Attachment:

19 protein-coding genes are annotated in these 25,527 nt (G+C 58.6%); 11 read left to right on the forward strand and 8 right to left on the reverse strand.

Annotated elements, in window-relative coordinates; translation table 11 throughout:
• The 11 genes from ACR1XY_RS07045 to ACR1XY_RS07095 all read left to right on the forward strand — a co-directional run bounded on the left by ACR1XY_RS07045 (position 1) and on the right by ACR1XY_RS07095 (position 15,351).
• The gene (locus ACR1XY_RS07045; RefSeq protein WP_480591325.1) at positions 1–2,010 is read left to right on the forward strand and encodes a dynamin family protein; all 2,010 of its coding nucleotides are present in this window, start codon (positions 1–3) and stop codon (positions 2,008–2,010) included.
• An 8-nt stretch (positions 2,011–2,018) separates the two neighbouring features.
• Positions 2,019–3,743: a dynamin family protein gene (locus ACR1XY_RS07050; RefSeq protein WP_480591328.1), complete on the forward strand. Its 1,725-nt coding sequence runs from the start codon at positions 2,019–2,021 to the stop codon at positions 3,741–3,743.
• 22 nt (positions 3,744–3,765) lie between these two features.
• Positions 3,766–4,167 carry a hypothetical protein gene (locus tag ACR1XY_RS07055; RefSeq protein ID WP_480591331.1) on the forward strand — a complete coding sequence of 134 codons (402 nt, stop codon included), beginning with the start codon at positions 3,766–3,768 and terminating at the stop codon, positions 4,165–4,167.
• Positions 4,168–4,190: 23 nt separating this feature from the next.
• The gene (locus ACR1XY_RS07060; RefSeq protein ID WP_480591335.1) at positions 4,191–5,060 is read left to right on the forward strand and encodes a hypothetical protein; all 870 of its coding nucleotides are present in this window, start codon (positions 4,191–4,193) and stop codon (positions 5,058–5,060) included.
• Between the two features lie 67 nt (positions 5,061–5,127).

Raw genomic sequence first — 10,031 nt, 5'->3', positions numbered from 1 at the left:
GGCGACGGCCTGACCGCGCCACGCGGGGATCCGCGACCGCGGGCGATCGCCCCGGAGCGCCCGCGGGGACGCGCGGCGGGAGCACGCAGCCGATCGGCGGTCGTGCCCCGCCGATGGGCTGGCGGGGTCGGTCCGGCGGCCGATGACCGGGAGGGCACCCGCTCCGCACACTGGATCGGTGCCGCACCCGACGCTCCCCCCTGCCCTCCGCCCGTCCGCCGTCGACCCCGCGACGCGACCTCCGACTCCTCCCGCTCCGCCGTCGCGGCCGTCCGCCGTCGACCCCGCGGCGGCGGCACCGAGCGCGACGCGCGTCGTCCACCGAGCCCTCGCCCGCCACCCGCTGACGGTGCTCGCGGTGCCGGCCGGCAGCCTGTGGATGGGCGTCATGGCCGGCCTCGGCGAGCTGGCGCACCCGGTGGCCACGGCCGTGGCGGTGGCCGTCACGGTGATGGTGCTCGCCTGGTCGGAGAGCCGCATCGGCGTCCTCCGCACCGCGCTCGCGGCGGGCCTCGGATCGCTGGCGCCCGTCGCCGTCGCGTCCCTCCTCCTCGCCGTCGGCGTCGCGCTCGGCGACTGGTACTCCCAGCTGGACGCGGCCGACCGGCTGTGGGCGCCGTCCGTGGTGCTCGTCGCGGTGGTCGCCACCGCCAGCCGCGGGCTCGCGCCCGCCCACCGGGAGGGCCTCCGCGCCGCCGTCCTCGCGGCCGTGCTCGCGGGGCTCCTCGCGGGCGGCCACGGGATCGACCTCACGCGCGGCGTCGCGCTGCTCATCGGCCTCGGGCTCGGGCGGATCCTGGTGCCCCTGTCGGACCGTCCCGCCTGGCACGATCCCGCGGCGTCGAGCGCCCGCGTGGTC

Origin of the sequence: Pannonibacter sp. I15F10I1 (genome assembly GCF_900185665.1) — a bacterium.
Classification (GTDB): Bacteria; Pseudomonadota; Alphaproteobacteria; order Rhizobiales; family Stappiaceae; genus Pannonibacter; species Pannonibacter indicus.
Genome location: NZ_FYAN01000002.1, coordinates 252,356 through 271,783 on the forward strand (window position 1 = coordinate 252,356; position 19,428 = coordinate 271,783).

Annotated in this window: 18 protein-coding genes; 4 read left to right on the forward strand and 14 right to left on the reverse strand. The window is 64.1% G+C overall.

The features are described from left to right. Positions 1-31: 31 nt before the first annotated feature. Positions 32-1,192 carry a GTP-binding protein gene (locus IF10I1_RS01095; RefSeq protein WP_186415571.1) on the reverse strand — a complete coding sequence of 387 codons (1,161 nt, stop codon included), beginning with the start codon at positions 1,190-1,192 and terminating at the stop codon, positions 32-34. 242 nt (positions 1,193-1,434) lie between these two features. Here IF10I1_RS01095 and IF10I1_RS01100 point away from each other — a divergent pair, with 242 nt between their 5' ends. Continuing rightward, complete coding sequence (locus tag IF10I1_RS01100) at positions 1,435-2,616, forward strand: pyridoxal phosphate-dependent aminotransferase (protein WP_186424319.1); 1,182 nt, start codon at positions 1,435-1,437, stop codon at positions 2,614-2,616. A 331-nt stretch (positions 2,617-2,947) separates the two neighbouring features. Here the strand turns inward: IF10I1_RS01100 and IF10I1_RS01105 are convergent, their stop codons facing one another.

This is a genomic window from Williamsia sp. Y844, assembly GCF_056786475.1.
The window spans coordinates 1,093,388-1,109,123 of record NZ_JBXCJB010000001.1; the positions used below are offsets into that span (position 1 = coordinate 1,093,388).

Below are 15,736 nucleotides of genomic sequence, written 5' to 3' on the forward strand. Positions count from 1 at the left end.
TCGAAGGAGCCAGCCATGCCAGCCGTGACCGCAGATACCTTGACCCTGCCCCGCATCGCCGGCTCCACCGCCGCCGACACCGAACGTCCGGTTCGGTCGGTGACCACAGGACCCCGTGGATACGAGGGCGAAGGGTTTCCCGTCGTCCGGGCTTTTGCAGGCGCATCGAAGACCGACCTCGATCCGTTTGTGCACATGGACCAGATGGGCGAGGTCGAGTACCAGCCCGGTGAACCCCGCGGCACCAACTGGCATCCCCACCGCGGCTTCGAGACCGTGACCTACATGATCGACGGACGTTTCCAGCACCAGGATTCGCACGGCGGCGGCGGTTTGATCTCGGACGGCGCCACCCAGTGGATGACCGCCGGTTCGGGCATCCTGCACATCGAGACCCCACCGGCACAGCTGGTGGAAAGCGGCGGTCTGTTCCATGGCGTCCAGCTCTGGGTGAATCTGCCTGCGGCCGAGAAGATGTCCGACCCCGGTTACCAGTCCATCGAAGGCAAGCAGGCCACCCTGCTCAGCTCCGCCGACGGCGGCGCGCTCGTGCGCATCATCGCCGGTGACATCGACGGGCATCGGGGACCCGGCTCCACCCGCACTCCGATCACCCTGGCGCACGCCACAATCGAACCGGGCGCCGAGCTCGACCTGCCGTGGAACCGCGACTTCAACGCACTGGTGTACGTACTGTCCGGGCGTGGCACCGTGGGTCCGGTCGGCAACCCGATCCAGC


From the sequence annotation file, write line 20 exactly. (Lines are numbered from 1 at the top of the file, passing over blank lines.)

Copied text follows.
The window spans coordinates 1,093,388-1,109,123 of record NZ_JBXCJB010000001.1; the positions used below are offsets into that span (position 1 = coordinate 1,093,388).